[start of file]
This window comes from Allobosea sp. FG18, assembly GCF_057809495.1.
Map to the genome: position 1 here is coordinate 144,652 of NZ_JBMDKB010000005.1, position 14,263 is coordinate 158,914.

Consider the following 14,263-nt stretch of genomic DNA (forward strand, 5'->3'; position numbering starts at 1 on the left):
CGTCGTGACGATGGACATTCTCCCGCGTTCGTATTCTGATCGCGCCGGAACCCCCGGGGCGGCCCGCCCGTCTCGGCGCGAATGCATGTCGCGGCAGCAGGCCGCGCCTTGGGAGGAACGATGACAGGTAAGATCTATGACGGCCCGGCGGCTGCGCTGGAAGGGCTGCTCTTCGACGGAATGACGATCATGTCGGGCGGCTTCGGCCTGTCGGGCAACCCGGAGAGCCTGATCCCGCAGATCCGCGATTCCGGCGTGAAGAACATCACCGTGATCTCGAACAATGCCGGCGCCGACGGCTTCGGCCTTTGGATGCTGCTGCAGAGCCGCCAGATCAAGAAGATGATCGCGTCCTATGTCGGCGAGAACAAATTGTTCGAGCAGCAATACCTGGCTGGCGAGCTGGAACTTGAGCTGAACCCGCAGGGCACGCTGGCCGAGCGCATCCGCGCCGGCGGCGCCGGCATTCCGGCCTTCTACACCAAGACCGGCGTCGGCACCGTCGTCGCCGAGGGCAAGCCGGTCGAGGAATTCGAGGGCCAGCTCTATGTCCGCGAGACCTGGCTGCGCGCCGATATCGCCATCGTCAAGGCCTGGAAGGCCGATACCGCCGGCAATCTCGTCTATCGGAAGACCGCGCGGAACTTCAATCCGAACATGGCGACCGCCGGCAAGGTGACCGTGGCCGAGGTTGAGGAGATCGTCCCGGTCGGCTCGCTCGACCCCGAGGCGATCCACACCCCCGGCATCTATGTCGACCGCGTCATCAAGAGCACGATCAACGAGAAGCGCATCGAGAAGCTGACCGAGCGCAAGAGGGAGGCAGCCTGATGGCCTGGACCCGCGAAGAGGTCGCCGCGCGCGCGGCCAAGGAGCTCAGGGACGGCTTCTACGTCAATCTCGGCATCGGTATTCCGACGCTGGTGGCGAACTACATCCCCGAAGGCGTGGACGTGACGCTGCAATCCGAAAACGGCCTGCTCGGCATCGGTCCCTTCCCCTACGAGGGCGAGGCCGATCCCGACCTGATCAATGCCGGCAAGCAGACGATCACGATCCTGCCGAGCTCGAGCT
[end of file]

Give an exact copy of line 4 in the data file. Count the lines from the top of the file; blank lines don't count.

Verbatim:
CGTCGTGACGATGGACATTCTCCCGCGTTCGTATTCTGATCGCGCCGGAACCCCCGGGGCGGCCCGCCCGTCTCGGCGCGAATGCATGTCGCGGCAGCAGGCCGCGCCTTGGGAGGAACGATGACAGGTAAGATCTATGACGGCCCGGCGGCTGCGCTGGAAGGGCTGCTCTTCGACGGAATGACGATCATGTCGGGCGGCTTCGGCCTGTCGGGCAACCCGGAGAGCCTGATCCCGCAGATCCGCGATTCCGGCGTGAAGAACATCACCGTGATCTCGAACAATGCCGGCGCCGACGGCTTCGGCCTTTGGATGCTGCTGCAGAGCCGCCAGATCAAGAAGATGATCGCGTCCTATGTCGGCGAGAACAAATTGTTCGAGCAGCAATACCTGGCTGGCGAGCTGGAACTTGAGCTGAACCCGCAGGGCACGCTGGCCGAGCGCATCCGCGCCGGCGGCGCCGGCATTCCGGCCTTCTACACCAAGACCGGCGTCGGCACCGTCGTCGCCGAGGGCAAGCCGGTCGAGGAATTCGAGGGCCAGCTCTATGTCCGCGAGACCTGGCTGCGCGCCGATATCGCCATCGTCAAGGCCTGGAAGGCCGATACCGCCGGCAATCTCGTCTATCGGAAGACCGCGCGGAACTTCAATCCGAACATGGCGACCGCCGGCAAGGTGACCGTGGCCGAGGTTGAGGAGATCGTCCCGGTCGGCTCGCTCGACCCCGAGGCGATCCACACCCCCGGCATCTATGTCGACCGCGTCATCAAGAGCACGATCAACGAGAAGCGCATCGAGAAGCTGACCGAGCGCAAGAGGGAGGCAGCCTGATGGCCTGGACCCGCGAAGAGGTCGCCGCGCGCGCGGCCAAGGAGCTCAGGGACGGCTTCTACGTCAATCTCGGCATCGGTATTCCGACGCTGGTGGCGAACTACATCCCCGAAGGCGTGGACGTGACGCTGCAATCCGAAAACGGCCTGCTCGGCATCGGTCCCTTCCCCTACGAGGGCGAGGCCGATCCCGACCTGATCAATGCCGGCAAGCAGACGATCACGATCCTGCCGAGCTCGAGCT